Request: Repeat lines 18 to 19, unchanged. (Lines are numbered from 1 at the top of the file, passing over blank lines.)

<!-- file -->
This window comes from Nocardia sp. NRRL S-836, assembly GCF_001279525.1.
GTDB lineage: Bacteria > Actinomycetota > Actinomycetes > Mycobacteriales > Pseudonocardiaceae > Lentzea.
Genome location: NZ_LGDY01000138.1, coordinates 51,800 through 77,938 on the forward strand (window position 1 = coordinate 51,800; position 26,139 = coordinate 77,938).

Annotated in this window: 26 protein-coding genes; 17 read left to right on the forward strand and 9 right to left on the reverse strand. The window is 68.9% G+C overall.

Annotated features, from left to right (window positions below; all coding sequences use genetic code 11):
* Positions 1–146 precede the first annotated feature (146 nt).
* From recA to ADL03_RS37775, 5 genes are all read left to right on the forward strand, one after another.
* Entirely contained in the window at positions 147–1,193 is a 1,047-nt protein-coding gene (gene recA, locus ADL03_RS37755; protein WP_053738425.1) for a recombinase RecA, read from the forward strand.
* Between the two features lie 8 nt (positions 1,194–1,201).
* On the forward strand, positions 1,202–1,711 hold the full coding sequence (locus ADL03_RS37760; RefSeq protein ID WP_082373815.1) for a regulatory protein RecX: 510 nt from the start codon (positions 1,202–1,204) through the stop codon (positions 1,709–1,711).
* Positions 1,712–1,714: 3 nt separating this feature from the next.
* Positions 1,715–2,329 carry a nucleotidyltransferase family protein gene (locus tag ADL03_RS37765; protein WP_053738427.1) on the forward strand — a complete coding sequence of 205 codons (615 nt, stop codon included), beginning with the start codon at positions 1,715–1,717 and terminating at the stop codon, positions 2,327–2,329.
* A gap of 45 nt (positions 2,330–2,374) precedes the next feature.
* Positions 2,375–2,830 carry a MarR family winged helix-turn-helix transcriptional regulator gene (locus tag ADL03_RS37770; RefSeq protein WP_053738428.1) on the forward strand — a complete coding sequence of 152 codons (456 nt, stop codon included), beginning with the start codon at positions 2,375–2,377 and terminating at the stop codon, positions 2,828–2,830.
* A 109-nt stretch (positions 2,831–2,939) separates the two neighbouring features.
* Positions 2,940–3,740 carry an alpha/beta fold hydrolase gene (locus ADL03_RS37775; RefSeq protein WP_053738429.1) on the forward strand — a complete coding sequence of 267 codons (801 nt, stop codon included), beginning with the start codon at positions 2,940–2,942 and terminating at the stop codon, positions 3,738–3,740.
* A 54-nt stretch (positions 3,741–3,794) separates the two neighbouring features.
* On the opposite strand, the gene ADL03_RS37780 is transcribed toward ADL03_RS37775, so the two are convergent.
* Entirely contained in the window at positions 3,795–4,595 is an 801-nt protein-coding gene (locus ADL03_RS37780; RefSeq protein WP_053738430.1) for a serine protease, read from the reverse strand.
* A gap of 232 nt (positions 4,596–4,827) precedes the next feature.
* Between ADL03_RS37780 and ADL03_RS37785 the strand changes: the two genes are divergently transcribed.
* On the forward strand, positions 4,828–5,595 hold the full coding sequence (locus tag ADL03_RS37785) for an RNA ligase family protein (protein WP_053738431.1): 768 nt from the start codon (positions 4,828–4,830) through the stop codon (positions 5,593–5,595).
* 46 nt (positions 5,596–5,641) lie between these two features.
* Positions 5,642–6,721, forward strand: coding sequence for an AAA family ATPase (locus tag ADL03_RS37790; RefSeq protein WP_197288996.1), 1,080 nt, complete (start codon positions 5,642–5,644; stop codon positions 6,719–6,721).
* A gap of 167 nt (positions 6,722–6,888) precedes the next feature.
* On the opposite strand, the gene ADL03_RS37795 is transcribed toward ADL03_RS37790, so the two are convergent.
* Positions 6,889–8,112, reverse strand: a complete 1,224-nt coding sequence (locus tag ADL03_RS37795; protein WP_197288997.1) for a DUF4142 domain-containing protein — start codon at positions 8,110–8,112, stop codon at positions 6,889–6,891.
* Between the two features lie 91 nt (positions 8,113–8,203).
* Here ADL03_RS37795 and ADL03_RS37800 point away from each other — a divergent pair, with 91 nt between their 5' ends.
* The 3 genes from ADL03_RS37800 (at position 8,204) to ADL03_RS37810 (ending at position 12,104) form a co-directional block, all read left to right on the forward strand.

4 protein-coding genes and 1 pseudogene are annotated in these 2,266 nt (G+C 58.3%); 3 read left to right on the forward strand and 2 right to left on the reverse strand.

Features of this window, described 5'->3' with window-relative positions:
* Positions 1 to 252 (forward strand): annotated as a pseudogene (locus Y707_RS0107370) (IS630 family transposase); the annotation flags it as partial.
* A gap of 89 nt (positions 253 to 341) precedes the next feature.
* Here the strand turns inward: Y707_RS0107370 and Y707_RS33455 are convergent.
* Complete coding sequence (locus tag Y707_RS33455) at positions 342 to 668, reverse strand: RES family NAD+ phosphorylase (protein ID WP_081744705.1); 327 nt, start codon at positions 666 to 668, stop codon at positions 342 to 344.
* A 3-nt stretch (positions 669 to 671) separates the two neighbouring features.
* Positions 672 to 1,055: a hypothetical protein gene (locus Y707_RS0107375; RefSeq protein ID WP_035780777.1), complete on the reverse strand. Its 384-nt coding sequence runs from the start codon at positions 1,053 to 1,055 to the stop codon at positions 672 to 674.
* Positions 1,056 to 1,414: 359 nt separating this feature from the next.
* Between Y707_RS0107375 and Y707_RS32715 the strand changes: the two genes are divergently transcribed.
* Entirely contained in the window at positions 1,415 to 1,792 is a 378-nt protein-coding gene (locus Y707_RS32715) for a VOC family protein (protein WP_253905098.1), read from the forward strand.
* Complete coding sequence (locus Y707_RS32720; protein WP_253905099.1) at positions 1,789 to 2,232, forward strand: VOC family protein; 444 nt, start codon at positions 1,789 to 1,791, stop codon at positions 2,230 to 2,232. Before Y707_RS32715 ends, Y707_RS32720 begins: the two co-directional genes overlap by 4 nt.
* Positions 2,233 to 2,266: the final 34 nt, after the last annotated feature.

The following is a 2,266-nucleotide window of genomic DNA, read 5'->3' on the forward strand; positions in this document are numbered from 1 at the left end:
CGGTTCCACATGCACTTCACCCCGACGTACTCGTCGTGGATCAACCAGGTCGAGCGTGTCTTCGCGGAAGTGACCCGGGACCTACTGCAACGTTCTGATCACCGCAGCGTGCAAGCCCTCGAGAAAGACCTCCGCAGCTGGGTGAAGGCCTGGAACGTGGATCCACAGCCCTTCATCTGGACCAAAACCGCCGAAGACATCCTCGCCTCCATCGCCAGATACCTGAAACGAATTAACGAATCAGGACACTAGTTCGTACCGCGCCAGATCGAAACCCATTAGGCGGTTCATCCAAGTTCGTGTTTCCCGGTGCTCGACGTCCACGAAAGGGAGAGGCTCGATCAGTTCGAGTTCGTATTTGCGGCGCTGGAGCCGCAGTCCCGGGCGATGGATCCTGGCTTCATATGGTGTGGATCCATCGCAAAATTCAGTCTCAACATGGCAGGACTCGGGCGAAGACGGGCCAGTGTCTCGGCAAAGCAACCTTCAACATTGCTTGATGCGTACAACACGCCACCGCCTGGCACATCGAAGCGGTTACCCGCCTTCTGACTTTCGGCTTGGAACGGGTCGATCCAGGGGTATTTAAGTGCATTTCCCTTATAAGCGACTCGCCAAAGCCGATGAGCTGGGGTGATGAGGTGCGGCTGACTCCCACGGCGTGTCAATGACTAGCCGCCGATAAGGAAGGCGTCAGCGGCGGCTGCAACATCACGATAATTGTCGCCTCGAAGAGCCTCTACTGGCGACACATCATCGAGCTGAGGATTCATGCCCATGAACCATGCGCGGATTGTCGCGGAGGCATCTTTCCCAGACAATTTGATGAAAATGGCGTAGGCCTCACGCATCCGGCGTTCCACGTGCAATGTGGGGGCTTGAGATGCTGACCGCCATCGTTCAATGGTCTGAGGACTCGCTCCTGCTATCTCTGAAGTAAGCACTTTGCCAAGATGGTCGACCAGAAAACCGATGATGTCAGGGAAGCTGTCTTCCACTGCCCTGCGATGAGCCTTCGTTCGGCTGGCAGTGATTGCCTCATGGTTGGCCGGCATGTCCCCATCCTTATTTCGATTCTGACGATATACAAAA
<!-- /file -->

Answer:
* On the opposite strand, the gene ADL03_RS37780 is transcribed toward ADL03_RS37775, so the two are convergent.
* Entirely contained in the window at positions 3,795–4,595 is an 801-nt protein-coding gene (locus ADL03_RS37780; RefSeq protein WP_053738430.1) for a serine protease, read from the reverse strand.